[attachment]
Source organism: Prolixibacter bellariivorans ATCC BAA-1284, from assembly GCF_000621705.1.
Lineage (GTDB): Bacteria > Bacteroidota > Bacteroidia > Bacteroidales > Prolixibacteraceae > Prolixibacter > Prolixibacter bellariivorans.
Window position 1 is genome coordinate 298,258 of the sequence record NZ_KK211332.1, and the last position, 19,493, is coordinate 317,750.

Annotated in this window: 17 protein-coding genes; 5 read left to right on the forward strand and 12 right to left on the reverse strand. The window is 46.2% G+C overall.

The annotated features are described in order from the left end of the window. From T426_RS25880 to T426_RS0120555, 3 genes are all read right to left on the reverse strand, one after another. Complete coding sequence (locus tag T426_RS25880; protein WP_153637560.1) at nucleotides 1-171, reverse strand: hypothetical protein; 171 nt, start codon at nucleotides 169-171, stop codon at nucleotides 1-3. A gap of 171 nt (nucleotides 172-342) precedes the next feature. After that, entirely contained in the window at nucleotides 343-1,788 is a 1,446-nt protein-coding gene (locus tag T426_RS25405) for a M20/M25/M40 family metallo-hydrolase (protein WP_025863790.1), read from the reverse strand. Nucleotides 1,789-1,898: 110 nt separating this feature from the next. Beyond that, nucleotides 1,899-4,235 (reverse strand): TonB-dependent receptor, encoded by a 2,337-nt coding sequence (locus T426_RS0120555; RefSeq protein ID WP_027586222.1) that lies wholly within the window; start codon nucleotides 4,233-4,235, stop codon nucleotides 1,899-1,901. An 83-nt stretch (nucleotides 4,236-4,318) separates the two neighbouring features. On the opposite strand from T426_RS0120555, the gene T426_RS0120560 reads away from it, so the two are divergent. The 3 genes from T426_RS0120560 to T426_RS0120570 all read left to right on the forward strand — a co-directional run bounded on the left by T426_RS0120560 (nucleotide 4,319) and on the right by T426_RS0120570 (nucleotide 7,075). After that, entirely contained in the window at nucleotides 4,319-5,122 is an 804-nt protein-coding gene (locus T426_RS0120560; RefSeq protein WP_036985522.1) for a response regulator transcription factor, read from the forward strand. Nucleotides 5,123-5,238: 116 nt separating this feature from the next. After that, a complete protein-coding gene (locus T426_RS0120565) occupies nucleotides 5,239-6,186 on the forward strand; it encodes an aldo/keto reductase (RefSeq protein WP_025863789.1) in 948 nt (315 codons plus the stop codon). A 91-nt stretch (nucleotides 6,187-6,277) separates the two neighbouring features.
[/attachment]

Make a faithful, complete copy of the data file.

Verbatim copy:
Source organism: Prolixibacter bellariivorans ATCC BAA-1284, from assembly GCF_000621705.1.
Lineage (GTDB): Bacteria > Bacteroidota > Bacteroidia > Bacteroidales > Prolixibacteraceae > Prolixibacter > Prolixibacter bellariivorans.
Window position 1 is genome coordinate 298,258 of the sequence record NZ_KK211332.1, and the last position, 19,493, is coordinate 317,750.

Annotated in this window: 17 protein-coding genes; 5 read left to right on the forward strand and 12 right to left on the reverse strand. The window is 46.2% G+C overall.

The annotated features are described in order from the left end of the window. From T426_RS25880 to T426_RS0120555, 3 genes are all read right to left on the reverse strand, one after another. Complete coding sequence (locus tag T426_RS25880; protein WP_153637560.1) at nucleotides 1-171, reverse strand: hypothetical protein; 171 nt, start codon at nucleotides 169-171, stop codon at nucleotides 1-3. A gap of 171 nt (nucleotides 172-342) precedes the next feature. After that, entirely contained in the window at nucleotides 343-1,788 is a 1,446-nt protein-coding gene (locus tag T426_RS25405) for a M20/M25/M40 family metallo-hydrolase (protein WP_025863790.1), read from the reverse strand. Nucleotides 1,789-1,898: 110 nt separating this feature from the next. Beyond that, nucleotides 1,899-4,235 (reverse strand): TonB-dependent receptor, encoded by a 2,337-nt coding sequence (locus T426_RS0120555; RefSeq protein ID WP_027586222.1) that lies wholly within the window; start codon nucleotides 4,233-4,235, stop codon nucleotides 1,899-1,901. An 83-nt stretch (nucleotides 4,236-4,318) separates the two neighbouring features. On the opposite strand from T426_RS0120555, the gene T426_RS0120560 reads away from it, so the two are divergent. The 3 genes from T426_RS0120560 to T426_RS0120570 all read left to right on the forward strand — a co-directional run bounded on the left by T426_RS0120560 (nucleotide 4,319) and on the right by T426_RS0120570 (nucleotide 7,075). After that, entirely contained in the window at nucleotides 4,319-5,122 is an 804-nt protein-coding gene (locus T426_RS0120560; RefSeq protein WP_036985522.1) for a response regulator transcription factor, read from the forward strand. Nucleotides 5,123-5,238: 116 nt separating this feature from the next. After that, a complete protein-coding gene (locus T426_RS0120565) occupies nucleotides 5,239-6,186 on the forward strand; it encodes an aldo/keto reductase (RefSeq protein WP_025863789.1) in 948 nt (315 codons plus the stop codon). A 91-nt stretch (nucleotides 6,187-6,277) separates the two neighbouring features.